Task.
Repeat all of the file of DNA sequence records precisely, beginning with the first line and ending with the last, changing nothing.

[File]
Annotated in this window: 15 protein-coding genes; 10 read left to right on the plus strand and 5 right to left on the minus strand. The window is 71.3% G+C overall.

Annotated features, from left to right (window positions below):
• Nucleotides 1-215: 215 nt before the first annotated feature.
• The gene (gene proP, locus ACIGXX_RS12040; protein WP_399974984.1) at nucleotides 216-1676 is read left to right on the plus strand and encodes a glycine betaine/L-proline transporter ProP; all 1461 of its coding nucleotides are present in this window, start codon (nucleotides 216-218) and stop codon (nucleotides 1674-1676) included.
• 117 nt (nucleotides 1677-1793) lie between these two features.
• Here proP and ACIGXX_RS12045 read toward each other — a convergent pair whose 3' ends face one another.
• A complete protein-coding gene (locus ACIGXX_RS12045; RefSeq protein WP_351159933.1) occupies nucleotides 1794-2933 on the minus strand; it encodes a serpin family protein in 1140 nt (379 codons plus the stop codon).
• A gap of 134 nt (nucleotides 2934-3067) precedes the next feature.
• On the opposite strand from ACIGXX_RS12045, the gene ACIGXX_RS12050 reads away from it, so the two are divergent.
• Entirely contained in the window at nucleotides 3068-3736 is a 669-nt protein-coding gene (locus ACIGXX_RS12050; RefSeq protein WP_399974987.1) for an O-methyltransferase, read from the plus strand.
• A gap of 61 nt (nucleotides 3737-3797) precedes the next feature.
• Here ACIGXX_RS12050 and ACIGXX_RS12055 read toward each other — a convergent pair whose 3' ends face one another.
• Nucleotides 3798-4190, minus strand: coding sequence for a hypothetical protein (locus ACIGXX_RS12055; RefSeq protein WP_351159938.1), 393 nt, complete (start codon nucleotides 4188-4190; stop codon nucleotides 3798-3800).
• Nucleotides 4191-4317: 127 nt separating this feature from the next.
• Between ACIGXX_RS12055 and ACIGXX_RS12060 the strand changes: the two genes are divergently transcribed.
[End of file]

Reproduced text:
Annotated in this window: 15 protein-coding genes; 10 read left to right on the plus strand and 5 right to left on the minus strand. The window is 71.3% G+C overall.

Annotated features, from left to right (window positions below):
• Nucleotides 1-215: 215 nt before the first annotated feature.
• The gene (gene proP, locus ACIGXX_RS12040; protein WP_399974984.1) at nucleotides 216-1676 is read left to right on the plus strand and encodes a glycine betaine/L-proline transporter ProP; all 1461 of its coding nucleotides are present in this window, start codon (nucleotides 216-218) and stop codon (nucleotides 1674-1676) included.
• 117 nt (nucleotides 1677-1793) lie between these two features.
• Here proP and ACIGXX_RS12045 read toward each other — a convergent pair whose 3' ends face one another.
• A complete protein-coding gene (locus ACIGXX_RS12045; RefSeq protein WP_351159933.1) occupies nucleotides 1794-2933 on the minus strand; it encodes a serpin family protein in 1140 nt (379 codons plus the stop codon).
• A gap of 134 nt (nucleotides 2934-3067) precedes the next feature.
• On the opposite strand from ACIGXX_RS12045, the gene ACIGXX_RS12050 reads away from it, so the two are divergent.
• Entirely contained in the window at nucleotides 3068-3736 is a 669-nt protein-coding gene (locus ACIGXX_RS12050; RefSeq protein WP_399974987.1) for an O-methyltransferase, read from the plus strand.
• A gap of 61 nt (nucleotides 3737-3797) precedes the next feature.
• Here ACIGXX_RS12050 and ACIGXX_RS12055 read toward each other — a convergent pair whose 3' ends face one another.
• Nucleotides 3798-4190, minus strand: coding sequence for a hypothetical protein (locus ACIGXX_RS12055; RefSeq protein WP_351159938.1), 393 nt, complete (start codon nucleotides 4188-4190; stop codon nucleotides 3798-3800).
• Nucleotides 4191-4317: 127 nt separating this feature from the next.
• Between ACIGXX_RS12055 and ACIGXX_RS12060 the strand changes: the two genes are divergently transcribed.